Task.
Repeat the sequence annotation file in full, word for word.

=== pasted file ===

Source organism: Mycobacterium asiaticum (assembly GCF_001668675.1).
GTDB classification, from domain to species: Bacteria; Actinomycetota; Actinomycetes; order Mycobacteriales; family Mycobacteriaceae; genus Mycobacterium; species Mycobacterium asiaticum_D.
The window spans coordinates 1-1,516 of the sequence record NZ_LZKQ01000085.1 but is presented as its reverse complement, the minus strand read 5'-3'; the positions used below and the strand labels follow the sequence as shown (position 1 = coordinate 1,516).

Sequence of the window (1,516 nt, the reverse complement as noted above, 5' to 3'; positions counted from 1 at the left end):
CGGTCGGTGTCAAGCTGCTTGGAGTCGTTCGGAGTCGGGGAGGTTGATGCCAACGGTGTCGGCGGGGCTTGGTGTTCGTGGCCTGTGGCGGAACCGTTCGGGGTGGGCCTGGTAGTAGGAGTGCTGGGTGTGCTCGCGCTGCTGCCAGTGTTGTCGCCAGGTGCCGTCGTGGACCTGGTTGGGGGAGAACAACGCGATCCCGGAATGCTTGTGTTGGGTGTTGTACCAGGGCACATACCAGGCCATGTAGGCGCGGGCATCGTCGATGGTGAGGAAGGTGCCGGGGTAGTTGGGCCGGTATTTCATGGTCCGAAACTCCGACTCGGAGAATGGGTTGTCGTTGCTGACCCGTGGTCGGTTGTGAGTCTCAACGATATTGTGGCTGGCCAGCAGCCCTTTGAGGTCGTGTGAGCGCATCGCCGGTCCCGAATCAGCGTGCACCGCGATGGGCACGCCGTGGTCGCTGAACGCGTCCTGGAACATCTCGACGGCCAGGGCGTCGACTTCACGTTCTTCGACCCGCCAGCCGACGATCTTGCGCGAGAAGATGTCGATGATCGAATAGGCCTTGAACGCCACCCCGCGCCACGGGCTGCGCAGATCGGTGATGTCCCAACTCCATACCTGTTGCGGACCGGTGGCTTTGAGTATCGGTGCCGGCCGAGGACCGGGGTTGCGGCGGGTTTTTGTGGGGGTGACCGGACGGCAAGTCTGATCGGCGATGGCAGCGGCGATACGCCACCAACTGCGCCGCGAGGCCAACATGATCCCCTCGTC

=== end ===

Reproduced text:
Source organism: Mycobacterium asiaticum (assembly GCF_001668675.1).
GTDB classification, from domain to species: Bacteria; Actinomycetota; Actinomycetes; order Mycobacteriales; family Mycobacteriaceae; genus Mycobacterium; species Mycobacterium asiaticum_D.
The window spans coordinates 1-1,516 of the sequence record NZ_LZKQ01000085.1 but is presented as its reverse complement, the minus strand read 5'-3'; the positions used below and the strand labels follow the sequence as shown (position 1 = coordinate 1,516).

Sequence of the window (1,516 nt, the reverse complement as noted above, 5' to 3'; positions counted from 1 at the left end):
CGGTCGGTGTCAAGCTGCTTGGAGTCGTTCGGAGTCGGGGAGGTTGATGCCAACGGTGTCGGCGGGGCTTGGTGTTCGTGGCCTGTGGCGGAACCGTTCGGGGTGGGCCTGGTAGTAGGAGTGCTGGGTGTGCTCGCGCTGCTGCCAGTGTTGTCGCCAGGTGCCGTCGTGGACCTGGTTGGGGGAGAACAACGCGATCCCGGAATGCTTGTGTTGGGTGTTGTACCAGGGCACATACCAGGCCATGTAGGCGCGGGCATCGTCGATGGTGAGGAAGGTGCCGGGGTAGTTGGGCCGGTATTTCATGGTCCGAAACTCCGACTCGGAGAATGGGTTGTCGTTGCTGACCCGTGGTCGGTTGTGAGTCTCAACGATATTGTGGCTGGCCAGCAGCCCTTTGAGGTCGTGTGAGCGCATCGCCGGTCCCGAATCAGCGTGCACCGCGATGGGCACGCCGTGGTCGCTGAACGCGTCCTGGAACATCTCGACGGCCAGGGCGTCGACTTCACGTTCTTCGACCCGCCAGCCGACGATCTTGCGCGAGAAGATGTCGATGATCGAATAGGCCTTGAACGCCACCCCGCGCCACGGGCTGCGCAGATCGGTGATGTCCCAACTCCATACCTGTTGCGGACCGGTGGCTTTGAGTATCGGTGCCGGCCGAGGACCGGGGTTGCGGCGGGTTTTTGTGGGGGTGACCGGACGGCAAGTCTGATCGGCGATGGCAGCGGCGATACGCCACCAACTGCGCCGCGAGGCCAACATGATCCCCTCGTC